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Table 5-l shows the portfolio performance of the close-only channel breakout system broken down by sample and market (SYM). (For information about the various markets and their symbols, see Table II-1 in the Introduction to Part II.) NETL = the total net profit on long trades, in thousands of dollars; NETS = the total net profit on short trades, in thousands of dollars; ROA% = annualized return-on-account; PROP = associated probability or statistical significance; AVTR = average protlt/loss per trade. Trend-following methods, such as breakouts, supposedly work well on the currencies. This test confirms that supposition: Positive returns were observed both in-sample and out-of-sample for several currencies. Many positive returns were also evidenced in both samples for members of the Oil complex, Coffee, and Lumber. The profitable performance of the stock indices (S&P 500 and NYFE) is probably due to the raging bull of the 1990s. About 10 trades were taken in each market every year, The percentage of wins was similar to that seen in Test I (about 40%). Test 3: Close-Only Channel Breakout with Entry on Limit on Next Bar, Transaction Costs Assumed. To improve model performance by controlling slippage and obtaining entries at more favorable prices, a limit order was used to enter the market the next day at a specified price or better. Believing that the market would retrace at least 50% of the breakout bar (cb) before moving on, the limit price (limprice) was set to the midpoint of that bar. Since most of the code remains unchanged, only significantly altered blocks are presented:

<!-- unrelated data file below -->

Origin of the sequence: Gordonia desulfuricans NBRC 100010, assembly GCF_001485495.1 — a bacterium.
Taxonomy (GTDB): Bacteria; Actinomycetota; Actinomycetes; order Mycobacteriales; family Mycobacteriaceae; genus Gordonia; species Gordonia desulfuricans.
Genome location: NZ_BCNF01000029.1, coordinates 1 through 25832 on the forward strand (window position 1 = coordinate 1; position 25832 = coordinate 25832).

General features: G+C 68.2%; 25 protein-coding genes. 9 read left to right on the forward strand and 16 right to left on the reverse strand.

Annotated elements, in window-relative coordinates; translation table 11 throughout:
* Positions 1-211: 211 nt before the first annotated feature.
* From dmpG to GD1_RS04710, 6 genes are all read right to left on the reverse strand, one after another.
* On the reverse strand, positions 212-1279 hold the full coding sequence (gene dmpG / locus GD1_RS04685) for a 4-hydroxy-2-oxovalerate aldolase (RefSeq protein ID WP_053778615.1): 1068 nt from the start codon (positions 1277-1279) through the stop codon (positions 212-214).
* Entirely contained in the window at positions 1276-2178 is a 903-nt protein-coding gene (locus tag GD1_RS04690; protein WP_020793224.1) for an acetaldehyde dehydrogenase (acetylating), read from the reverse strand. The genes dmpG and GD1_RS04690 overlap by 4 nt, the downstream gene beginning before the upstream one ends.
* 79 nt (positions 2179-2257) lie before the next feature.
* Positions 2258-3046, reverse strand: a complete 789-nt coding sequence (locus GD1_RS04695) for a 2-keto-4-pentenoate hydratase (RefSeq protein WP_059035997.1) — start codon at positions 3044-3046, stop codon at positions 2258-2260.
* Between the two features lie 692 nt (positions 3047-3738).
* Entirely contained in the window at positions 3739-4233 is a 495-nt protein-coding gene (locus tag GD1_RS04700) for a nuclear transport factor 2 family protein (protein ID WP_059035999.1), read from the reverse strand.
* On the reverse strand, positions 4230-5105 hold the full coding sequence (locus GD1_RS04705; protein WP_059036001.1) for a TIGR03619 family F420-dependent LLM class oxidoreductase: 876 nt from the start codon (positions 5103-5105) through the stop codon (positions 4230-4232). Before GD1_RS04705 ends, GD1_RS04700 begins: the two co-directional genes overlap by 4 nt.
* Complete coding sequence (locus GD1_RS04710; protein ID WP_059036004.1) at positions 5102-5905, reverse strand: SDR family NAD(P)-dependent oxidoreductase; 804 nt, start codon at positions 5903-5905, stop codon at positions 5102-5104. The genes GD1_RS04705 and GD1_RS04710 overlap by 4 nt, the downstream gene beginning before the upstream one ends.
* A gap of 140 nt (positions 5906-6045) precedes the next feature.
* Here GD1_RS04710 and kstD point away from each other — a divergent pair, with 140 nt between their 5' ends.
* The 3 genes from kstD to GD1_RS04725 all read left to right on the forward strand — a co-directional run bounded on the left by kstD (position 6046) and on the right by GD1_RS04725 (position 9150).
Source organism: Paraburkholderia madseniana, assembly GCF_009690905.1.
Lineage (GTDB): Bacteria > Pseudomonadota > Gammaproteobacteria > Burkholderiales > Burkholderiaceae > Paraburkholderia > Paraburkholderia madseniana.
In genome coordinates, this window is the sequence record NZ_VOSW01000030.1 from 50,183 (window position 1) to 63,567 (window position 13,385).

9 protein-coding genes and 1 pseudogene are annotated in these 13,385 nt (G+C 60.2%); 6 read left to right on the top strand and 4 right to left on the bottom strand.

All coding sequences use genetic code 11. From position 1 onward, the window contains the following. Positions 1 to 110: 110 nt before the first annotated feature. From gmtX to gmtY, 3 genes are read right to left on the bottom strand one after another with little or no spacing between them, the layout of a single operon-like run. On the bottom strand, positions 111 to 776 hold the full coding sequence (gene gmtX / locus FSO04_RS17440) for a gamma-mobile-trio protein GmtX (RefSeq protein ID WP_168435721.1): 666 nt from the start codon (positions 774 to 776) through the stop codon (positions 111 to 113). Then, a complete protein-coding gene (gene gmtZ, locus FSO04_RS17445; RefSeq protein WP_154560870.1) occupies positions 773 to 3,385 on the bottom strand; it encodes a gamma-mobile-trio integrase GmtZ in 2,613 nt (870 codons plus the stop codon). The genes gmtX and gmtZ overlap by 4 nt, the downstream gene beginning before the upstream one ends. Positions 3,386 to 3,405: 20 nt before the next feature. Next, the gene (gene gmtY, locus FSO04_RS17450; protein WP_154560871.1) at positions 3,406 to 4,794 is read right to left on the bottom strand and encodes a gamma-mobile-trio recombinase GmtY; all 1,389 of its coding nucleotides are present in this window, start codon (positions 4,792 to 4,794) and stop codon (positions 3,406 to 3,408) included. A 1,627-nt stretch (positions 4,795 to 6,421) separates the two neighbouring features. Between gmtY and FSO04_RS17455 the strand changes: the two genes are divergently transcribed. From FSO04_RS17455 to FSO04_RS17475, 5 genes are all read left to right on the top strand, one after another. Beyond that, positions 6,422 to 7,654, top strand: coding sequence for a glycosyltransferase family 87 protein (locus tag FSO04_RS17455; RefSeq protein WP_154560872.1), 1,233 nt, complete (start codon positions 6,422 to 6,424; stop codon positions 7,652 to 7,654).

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Trade entry took place inside the bar on a limit. If inside-the-bar profit target and stop-loss orders were used, problems would have arisen. Posting multiple intrabar orders can lead to invalid simulations: The sequence in which such orders are tilled cannot be specified with end-of-day data, but they can still strongly affect the outcome. This is why the standard exit employs orders restricted to the close.